HHVM and PHP: Int Max Behavior
• January 8, 2014
Today, Anthony Ferrara mentioned some strange behaviors about the differences between HHVM and PHP runtimes. If you haven't heard of HHVM, definitely go check it out. It is a PHP execution engine built by Facebook that is extremely fast, which is why Facebook built and is using it.
However, as Anthony mentioned in his twitter post, HHVM isn't necessarily a direct drop-in replacement for PHP. And one of his points is about the two engines' behaviors concerning
Making Max Overflow
So, Anthony wasn't highlighting the difference of
PHP_INT_MAX, but rather what happens when you add to that. Conventional static-typed languages will have the integer overflow, since it has to remain an integer. However, PHP is a dynamically-typed language, and so it adjusts itself to become a floating-point value so that it will accept the addition accurately.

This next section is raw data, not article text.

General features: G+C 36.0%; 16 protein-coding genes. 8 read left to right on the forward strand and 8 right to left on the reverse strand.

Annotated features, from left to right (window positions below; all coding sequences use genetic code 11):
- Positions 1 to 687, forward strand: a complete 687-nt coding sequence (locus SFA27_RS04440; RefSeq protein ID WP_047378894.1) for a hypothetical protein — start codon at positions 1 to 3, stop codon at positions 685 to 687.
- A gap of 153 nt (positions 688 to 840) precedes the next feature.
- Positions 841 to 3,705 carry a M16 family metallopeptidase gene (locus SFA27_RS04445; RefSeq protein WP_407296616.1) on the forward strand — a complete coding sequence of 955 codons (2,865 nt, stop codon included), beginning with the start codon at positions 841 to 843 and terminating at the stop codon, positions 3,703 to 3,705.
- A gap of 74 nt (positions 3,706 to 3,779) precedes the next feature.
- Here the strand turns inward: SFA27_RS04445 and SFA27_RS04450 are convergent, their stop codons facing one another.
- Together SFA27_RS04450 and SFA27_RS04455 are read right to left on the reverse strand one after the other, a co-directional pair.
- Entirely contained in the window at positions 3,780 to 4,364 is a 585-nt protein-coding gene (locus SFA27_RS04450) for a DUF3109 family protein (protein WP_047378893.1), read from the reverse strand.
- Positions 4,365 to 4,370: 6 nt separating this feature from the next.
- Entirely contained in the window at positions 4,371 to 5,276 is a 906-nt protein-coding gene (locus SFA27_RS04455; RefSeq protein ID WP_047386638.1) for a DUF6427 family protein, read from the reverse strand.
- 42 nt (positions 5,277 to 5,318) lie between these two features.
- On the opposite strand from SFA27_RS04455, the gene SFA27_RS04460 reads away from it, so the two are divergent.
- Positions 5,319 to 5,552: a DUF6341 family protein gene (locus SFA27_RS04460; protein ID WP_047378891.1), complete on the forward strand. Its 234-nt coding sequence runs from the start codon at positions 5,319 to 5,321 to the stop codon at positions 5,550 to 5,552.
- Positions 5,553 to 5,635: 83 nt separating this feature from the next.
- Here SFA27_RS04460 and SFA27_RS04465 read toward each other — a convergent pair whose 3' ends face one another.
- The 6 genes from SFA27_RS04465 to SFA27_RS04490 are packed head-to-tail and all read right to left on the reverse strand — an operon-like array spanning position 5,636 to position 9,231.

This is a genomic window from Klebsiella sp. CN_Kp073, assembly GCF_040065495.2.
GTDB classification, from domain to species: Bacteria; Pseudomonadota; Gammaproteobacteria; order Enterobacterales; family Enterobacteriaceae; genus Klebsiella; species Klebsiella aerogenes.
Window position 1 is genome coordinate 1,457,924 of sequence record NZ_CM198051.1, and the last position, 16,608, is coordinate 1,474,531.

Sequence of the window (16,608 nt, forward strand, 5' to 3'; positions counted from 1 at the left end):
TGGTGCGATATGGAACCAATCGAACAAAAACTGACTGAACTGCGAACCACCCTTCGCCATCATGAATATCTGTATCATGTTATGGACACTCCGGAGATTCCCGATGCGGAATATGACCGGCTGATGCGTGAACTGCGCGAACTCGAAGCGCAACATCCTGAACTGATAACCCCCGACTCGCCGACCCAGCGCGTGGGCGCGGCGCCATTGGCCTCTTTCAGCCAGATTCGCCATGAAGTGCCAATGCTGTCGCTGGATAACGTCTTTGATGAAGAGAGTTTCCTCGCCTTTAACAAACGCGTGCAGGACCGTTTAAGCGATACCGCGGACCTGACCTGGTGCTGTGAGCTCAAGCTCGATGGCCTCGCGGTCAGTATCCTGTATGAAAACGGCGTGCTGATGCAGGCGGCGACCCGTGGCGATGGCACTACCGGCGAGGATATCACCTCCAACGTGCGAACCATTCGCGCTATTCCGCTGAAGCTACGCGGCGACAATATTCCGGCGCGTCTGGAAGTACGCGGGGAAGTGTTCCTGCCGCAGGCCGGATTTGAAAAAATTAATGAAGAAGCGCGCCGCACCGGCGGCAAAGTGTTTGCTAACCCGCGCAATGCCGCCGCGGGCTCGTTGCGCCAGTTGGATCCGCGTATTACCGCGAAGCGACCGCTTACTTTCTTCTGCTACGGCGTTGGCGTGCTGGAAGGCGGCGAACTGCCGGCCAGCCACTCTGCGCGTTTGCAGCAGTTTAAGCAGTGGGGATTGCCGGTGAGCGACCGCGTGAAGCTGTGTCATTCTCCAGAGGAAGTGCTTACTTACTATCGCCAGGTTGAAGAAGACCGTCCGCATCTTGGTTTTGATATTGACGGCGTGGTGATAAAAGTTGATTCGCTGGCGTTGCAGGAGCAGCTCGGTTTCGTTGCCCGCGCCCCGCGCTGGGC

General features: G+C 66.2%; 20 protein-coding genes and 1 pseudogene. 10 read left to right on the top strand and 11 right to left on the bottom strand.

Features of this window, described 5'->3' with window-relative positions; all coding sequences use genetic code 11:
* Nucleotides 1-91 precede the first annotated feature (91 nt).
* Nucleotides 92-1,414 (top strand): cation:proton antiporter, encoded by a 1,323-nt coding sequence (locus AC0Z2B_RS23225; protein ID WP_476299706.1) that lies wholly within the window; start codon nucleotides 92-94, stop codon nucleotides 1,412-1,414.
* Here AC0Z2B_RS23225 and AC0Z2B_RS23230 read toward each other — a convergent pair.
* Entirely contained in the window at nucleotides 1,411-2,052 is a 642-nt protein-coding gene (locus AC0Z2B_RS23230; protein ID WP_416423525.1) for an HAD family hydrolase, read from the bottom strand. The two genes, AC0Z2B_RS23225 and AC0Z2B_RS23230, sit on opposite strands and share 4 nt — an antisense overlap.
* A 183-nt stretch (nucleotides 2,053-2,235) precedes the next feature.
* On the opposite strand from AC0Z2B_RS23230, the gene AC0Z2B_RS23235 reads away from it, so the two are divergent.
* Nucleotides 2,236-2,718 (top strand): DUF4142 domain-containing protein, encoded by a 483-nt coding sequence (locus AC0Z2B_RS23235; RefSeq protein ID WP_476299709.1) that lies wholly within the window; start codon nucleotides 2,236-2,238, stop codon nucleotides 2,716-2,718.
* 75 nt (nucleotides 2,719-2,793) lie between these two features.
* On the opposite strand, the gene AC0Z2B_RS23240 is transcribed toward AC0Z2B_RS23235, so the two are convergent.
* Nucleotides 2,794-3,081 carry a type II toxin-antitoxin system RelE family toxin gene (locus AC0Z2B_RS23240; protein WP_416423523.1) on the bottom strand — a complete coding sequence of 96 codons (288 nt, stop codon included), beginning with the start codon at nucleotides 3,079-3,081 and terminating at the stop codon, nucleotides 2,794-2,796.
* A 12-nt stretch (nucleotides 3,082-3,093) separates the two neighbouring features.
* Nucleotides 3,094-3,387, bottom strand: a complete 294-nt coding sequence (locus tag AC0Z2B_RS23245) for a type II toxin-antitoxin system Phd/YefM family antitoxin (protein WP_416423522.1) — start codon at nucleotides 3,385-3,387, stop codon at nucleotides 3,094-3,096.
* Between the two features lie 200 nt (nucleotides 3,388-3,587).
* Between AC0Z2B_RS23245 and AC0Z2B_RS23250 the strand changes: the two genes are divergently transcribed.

But HHVM doesn't seem to follow the same rules. Let's prove it.
We can show the values and types of
PHP_INT_MAX + 1 in a short script where we
var_dump each value.
<?php echo 'PHP_INT_MAX: '; echo var_dump(PHP_INT_MAX) . PHP_EOL; echo 'PHP_INT_MAX + 1: '; echo var_dump(PHP_INT_MAX + 1) . PHP_EOL;
Below, we run the script using standard PHP version 5.5 (64-bit), and we see our expected output.
# PHP Output $ php test.php PHP_INT_MAX: int(9223372036854775807) PHP_INT_MAX + 1: float(9.2233720368548E+18)
However, running the script with HHVM, we get a different result.
# HHVM Output $ hhvm test.php PHP_INT_MAX: int(9223372036854775807) PHP_INT_MAX + 1: int(-9223372036854775808)
We can see that HHVM takes the static-typed approach to integers and overflows them to a negative value.
This helps highlight one of the reasons why HHVM isn't yet (or may never be) a drop-in replacement for PHP. If you wish to use HHVM, make sure your code is tested to be confident that your application will work properly.
Whether or not PHP/HHVM should behave the way it does is a question to be answered by minds greater than my own. But for now, I hope this may save you some headache down the road.
Again, thanks to Anthony Ferrara for giving me a lesson in PHP and computer science today.